The overhead throwing motion has been described as sequential in terms of position, movement, and force production, through the kinetic chain in a proximal to distal pattern (20). The scapula is a critical component of the throwing kinetic chain. It is the link that provides for the transfer of velocity, energy, and forces to the upper extremity, through proper timing and coordination (15). Specifically, the scapula must coordinate the demands of humeral positioning and energy transfer while providing a stable platform for muscle attachments. To fulfill these roles, the scapula must rely on the stability of the pelvis.
During baseball pitching, the scapula must fully retract to allow for the cocking position. In addition to retraction, the scapula must also upwardly rotate and elevate when the humerus is abducted to 90° (18). This positioning of the scapula maximizes the subacromial space in which the rotator cuff tendons pass. An inability of the scapular stabilizing muscles to position the scapula appropriately can lead to subacromial impingement of the rotator cuff tendons causing pain and dysfunction in the shoulder. The muscles supporting the scapula must negotiate seemingly contradictory demands of movement to accommodate the humerus and providing a stable platform from which the muscles can pull. The scapula is stabilized by a force couple formed by the upper and lower trapezius, rhomboid, and serratus anterior muscles (15). Any inefficiency in scapular position will alter lines of pull for these muscles and may lead to injury.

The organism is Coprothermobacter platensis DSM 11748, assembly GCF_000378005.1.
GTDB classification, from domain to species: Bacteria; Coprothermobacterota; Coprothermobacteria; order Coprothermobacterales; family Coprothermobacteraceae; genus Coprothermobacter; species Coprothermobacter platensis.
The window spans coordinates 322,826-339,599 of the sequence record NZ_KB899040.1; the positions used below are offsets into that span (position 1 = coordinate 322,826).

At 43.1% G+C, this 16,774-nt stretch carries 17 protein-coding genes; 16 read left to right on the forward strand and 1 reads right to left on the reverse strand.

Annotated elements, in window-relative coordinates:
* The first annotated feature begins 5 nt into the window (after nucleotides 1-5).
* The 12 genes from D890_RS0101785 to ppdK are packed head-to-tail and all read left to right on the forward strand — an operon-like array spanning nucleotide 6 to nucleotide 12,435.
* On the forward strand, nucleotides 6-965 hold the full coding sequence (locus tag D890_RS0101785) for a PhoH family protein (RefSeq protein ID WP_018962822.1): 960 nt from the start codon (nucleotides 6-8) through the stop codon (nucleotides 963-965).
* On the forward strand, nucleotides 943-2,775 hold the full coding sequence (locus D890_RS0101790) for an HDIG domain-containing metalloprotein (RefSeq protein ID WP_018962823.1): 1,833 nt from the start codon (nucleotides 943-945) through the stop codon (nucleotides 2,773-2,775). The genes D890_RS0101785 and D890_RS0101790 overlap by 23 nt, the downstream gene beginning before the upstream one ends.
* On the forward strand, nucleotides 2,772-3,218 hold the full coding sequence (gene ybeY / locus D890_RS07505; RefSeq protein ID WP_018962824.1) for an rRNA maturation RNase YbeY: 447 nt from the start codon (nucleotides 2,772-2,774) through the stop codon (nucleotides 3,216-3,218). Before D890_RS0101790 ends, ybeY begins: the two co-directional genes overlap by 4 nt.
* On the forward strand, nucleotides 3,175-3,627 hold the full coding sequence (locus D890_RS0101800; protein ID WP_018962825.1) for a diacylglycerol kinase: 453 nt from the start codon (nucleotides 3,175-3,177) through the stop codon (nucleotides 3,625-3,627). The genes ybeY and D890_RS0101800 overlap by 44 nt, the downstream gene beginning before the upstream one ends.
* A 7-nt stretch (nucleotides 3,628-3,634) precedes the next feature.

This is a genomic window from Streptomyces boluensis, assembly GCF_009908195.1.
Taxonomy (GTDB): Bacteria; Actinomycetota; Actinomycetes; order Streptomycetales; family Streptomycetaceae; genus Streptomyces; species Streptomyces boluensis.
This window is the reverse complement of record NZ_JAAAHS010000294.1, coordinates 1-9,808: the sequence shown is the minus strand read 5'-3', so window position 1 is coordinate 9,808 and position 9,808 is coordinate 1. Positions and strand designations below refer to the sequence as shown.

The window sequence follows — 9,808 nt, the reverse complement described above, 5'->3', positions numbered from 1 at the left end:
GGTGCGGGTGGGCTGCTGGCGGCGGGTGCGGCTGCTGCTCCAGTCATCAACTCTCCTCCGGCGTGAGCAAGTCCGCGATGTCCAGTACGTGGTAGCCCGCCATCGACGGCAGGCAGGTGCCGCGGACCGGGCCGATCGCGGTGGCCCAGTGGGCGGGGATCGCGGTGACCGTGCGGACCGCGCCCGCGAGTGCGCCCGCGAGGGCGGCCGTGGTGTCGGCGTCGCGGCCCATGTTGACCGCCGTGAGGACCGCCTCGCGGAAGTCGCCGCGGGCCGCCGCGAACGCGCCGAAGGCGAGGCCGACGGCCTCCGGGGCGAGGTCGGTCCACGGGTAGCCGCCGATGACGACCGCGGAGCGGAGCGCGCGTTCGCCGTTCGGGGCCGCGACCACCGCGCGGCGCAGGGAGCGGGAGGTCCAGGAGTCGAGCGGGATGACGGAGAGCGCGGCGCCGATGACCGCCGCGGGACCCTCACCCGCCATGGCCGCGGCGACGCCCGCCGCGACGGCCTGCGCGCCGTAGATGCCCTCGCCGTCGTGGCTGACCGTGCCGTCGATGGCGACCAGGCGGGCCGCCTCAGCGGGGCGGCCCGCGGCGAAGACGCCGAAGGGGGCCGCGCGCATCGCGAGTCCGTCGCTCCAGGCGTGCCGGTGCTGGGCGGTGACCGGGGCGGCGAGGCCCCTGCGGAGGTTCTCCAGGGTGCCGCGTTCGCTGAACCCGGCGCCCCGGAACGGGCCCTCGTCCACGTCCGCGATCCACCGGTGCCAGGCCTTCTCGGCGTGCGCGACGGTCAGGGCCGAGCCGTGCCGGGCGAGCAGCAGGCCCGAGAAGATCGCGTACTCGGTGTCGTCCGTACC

During the dynamic movement of the baseball pitch, it is the movement of the proximal (lower extremity) segments that influence the shoulder and ultimately ball speed. Thus, it is the coordinated sequential movements of the kinetic chain that leads to maximal ball speed. In an attempt to transfer forces from the lower extremity to the upper extremity, the pelvis must possess stability for fluid force transfer, through the trunk, to the scapula and distally (17, 20). With the lower extremity generating much of the force and energy for baseball pitching, dynamic and efficient movement of the upper extremity is dependent on neuromuscular interaction with the lower extremity.
Understanding the neuromuscular interactions associated with pitching is critical for improving training and rehabilitation protocols for baseball pitchers. Currently, there have been studies examining muscle activation during the baseball pitch (5,11,13,26); however, no studies have examined both pelvic and scapula stabilizing muscles and their activations throughout the baseball pitch. Activations of pelvic and scapular stabilizing musculature are also important to identify to better comprehend the role of the kinetic chain during pitching. Therefore, it was the purpose of this study to examine muscle activation of a primary pelvic stabilizer, gluteus medius, and scapular stabilizers during baseball pitching. It was hypothesized that these muscles would be significantly active throughout the fastball pitch in youth baseball pitchers.
Experimental Approach to the Problem
The goal of the experiment was to determine the muscle activations of a pelvic stabilizer and selected scapular stabilizing muscles during a fastball pitch in youth baseball pitchers. The muscles examined were bilateral gluteus medius and throwing arm side lower trapezius, upper trapezius, and serratus anterior. An observational descriptive study was implemented. Descriptive statistics were used to determine muscle activations by examining normalized surface electromyographic (sEMG) data as a percent of the subject's maximum voluntary isometric contraction (%MVIC). Pearson's product correlations were performed to determine muscle activation relationships between the pelvic and scapular stabilizers during designated phases of the pitching cycle. The pitching motion was divided into 3 phases: (a) from foot contact to maximum shoulder external rotation, (b) from maximum shoulder external rotation to ball release, and (c) from ball release to maximum shoulder internal rotation (Figure 1).